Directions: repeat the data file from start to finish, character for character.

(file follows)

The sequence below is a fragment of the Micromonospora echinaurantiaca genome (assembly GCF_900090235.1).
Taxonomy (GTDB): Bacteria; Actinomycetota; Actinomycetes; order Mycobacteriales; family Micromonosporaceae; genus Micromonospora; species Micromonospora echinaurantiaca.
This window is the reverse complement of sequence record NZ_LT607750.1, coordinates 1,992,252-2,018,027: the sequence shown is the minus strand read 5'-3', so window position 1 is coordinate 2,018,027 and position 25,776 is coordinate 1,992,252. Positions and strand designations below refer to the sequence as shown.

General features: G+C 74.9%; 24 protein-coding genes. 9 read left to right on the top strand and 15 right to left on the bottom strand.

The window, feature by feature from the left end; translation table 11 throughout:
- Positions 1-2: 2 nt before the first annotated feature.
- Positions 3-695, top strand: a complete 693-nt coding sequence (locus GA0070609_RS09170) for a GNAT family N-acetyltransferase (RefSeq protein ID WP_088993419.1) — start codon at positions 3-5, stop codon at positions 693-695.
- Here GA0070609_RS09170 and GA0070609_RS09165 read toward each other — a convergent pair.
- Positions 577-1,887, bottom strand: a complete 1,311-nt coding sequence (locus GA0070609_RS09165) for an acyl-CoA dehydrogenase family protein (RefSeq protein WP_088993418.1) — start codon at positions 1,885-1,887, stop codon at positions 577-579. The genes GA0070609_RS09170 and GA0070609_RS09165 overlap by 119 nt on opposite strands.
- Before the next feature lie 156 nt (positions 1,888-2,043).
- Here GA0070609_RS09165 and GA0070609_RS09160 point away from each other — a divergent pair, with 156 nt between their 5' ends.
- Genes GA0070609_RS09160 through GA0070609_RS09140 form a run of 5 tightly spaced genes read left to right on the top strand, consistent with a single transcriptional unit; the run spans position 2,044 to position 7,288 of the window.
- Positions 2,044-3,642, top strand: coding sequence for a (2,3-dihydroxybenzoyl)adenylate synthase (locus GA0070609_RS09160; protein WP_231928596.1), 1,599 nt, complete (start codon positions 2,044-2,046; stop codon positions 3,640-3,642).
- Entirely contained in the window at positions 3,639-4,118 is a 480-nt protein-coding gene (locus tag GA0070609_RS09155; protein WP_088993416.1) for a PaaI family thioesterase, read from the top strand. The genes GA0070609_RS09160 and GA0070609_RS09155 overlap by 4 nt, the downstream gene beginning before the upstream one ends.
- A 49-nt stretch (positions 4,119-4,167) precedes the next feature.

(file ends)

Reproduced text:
The sequence below is a fragment of the Micromonospora echinaurantiaca genome (assembly GCF_900090235.1).
Taxonomy (GTDB): Bacteria; Actinomycetota; Actinomycetes; order Mycobacteriales; family Micromonosporaceae; genus Micromonospora; species Micromonospora echinaurantiaca.
This window is the reverse complement of sequence record NZ_LT607750.1, coordinates 1,992,252-2,018,027: the sequence shown is the minus strand read 5'-3', so window position 1 is coordinate 2,018,027 and position 25,776 is coordinate 1,992,252. Positions and strand designations below refer to the sequence as shown.

General features: G+C 74.9%; 24 protein-coding genes. 9 read left to right on the top strand and 15 right to left on the bottom strand.

The window, feature by feature from the left end; translation table 11 throughout:
- Positions 1-2: 2 nt before the first annotated feature.
- Positions 3-695, top strand: a complete 693-nt coding sequence (locus GA0070609_RS09170) for a GNAT family N-acetyltransferase (RefSeq protein ID WP_088993419.1) — start codon at positions 3-5, stop codon at positions 693-695.
- Here GA0070609_RS09170 and GA0070609_RS09165 read toward each other — a convergent pair.
- Positions 577-1,887, bottom strand: a complete 1,311-nt coding sequence (locus GA0070609_RS09165) for an acyl-CoA dehydrogenase family protein (RefSeq protein WP_088993418.1) — start codon at positions 1,885-1,887, stop codon at positions 577-579. The genes GA0070609_RS09170 and GA0070609_RS09165 overlap by 119 nt on opposite strands.
- Before the next feature lie 156 nt (positions 1,888-2,043).
- Here GA0070609_RS09165 and GA0070609_RS09160 point away from each other — a divergent pair, with 156 nt between their 5' ends.
- Genes GA0070609_RS09160 through GA0070609_RS09140 form a run of 5 tightly spaced genes read left to right on the top strand, consistent with a single transcriptional unit; the run spans position 2,044 to position 7,288 of the window.
- Positions 2,044-3,642, top strand: coding sequence for a (2,3-dihydroxybenzoyl)adenylate synthase (locus GA0070609_RS09160; protein WP_231928596.1), 1,599 nt, complete (start codon positions 2,044-2,046; stop codon positions 3,640-3,642).
- Entirely contained in the window at positions 3,639-4,118 is a 480-nt protein-coding gene (locus tag GA0070609_RS09155; protein WP_088993416.1) for a PaaI family thioesterase, read from the top strand. The genes GA0070609_RS09160 and GA0070609_RS09155 overlap by 4 nt, the downstream gene beginning before the upstream one ends.
- A 49-nt stretch (positions 4,119-4,167) precedes the next feature.